It鈥檚 obvious the hotter the brakes, the worse the pulsation. Little to no pulsation during daily driving. My engineering background wants to tell me that the rotor material is not uniform and the heat is causing the rotor to be out of true when hot.

Now at 33K miles, should I replace the rotors with OEM? Replace with aftermarket? Or is there another culprit? Also, is there a way to increase brake cooling? The 2021 model has vents into the wheel well.
 

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Measuring rotor thickness & run out will be needed to answer you question, but it sounds like they are warped. It's a typical thing with Hondas, & others.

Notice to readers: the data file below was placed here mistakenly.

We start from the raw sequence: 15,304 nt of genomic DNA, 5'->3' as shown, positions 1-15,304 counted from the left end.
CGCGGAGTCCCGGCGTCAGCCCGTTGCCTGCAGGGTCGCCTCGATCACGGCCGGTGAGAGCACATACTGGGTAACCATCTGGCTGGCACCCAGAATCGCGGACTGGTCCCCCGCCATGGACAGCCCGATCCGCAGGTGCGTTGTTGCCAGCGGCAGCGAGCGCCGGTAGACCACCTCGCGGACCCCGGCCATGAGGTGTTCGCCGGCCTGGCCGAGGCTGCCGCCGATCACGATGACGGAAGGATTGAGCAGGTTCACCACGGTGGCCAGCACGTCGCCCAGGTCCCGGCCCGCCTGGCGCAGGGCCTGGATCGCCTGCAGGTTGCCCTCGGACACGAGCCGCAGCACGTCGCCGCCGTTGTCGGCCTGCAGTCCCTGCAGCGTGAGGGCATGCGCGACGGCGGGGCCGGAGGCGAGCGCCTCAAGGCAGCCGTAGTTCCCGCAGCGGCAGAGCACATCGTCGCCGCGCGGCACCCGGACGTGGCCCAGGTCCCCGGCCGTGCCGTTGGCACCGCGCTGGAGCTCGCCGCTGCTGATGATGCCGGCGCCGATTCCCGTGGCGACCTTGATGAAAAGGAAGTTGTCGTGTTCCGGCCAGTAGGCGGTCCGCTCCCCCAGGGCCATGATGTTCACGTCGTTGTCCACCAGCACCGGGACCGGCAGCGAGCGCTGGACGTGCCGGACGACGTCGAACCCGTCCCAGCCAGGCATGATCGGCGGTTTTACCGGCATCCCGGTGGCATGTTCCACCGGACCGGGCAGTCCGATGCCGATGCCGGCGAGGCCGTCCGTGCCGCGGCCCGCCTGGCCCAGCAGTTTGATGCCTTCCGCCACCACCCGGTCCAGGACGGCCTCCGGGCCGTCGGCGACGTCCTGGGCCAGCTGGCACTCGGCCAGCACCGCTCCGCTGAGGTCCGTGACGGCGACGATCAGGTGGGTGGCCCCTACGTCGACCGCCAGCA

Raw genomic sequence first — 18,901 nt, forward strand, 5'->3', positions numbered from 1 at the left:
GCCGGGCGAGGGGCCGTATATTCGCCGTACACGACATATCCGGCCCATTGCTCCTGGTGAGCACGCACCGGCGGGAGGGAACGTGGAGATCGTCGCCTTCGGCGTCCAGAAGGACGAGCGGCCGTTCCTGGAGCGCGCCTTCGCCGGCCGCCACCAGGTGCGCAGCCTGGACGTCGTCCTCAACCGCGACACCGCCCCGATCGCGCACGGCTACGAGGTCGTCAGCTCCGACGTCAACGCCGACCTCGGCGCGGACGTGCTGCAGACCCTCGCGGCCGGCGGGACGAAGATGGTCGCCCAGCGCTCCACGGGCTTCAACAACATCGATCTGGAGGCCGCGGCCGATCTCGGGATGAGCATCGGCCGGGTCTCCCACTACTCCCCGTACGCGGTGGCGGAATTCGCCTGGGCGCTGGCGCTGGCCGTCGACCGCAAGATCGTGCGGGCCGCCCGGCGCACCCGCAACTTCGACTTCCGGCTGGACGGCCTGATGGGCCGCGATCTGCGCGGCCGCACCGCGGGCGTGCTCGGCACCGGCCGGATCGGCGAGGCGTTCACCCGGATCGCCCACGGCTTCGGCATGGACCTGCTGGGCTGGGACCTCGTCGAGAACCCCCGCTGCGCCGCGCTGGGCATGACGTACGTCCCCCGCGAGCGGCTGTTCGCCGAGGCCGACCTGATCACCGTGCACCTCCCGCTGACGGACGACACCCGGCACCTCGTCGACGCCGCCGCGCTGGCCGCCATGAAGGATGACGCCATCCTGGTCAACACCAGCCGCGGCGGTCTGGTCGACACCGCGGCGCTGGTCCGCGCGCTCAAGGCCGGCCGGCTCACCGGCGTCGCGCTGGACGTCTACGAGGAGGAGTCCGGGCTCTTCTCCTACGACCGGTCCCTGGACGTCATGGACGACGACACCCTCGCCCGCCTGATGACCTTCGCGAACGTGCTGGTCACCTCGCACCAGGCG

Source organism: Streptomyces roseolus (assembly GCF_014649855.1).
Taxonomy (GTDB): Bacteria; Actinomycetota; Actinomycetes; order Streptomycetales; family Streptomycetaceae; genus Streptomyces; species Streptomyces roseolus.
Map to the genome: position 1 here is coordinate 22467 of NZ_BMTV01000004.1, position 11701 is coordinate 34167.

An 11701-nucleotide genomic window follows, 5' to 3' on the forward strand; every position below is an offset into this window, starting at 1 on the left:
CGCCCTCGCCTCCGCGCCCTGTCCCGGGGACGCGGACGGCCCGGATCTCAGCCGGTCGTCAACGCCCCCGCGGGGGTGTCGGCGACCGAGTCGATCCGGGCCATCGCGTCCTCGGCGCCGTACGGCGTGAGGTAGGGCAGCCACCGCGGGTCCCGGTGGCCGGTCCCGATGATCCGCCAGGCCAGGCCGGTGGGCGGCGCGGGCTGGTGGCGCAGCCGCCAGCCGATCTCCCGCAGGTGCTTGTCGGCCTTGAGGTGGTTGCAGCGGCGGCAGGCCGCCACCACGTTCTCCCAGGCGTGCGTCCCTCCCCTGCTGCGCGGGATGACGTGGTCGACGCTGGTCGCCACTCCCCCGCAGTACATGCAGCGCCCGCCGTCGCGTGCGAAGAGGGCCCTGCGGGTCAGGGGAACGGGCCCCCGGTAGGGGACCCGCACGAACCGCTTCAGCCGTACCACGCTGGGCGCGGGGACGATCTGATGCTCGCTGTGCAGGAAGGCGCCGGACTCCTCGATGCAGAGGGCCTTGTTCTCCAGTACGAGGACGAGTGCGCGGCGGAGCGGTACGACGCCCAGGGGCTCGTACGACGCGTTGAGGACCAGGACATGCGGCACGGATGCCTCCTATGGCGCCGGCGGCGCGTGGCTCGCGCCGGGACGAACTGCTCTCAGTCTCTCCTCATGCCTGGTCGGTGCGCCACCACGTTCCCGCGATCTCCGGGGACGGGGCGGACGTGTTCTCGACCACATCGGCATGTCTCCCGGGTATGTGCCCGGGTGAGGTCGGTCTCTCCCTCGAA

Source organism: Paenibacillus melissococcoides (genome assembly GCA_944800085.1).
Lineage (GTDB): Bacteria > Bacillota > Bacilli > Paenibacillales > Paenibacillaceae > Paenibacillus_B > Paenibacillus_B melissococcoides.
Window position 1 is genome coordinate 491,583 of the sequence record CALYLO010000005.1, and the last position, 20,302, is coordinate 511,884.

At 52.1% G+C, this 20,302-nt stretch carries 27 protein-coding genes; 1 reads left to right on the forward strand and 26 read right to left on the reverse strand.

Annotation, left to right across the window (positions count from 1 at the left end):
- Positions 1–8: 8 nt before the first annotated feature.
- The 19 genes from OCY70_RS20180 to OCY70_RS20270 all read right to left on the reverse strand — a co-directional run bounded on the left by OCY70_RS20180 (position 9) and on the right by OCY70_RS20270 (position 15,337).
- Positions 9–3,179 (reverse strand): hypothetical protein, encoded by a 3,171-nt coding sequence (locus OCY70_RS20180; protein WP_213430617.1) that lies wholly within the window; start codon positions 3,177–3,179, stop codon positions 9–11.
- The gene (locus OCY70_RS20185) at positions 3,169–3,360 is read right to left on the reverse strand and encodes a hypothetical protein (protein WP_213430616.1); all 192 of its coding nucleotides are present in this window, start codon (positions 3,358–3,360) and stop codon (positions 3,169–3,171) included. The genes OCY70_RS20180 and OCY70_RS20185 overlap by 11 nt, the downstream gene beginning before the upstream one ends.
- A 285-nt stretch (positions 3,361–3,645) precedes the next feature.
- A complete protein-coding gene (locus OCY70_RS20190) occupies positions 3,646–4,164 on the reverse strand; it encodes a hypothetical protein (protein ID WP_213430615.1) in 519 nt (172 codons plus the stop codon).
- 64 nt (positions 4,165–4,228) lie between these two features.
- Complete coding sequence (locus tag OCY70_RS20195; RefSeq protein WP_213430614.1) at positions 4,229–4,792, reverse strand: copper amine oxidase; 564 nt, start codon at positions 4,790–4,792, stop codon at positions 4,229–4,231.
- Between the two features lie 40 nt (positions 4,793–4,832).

In order for it to manifest at the steering wheel, all of the steering components down to the ball joints are shaking. This accelerates wear of these parts. Best to fix it soon after it appears.
 

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I鈥檓 still having the same issue MechE discussed. About 43k miles. The brakes were just inspected and have plenty of life. When I brought up the pulsing issue I was told 鈥渙h they probably just overheated once and are somewhat warped now.鈥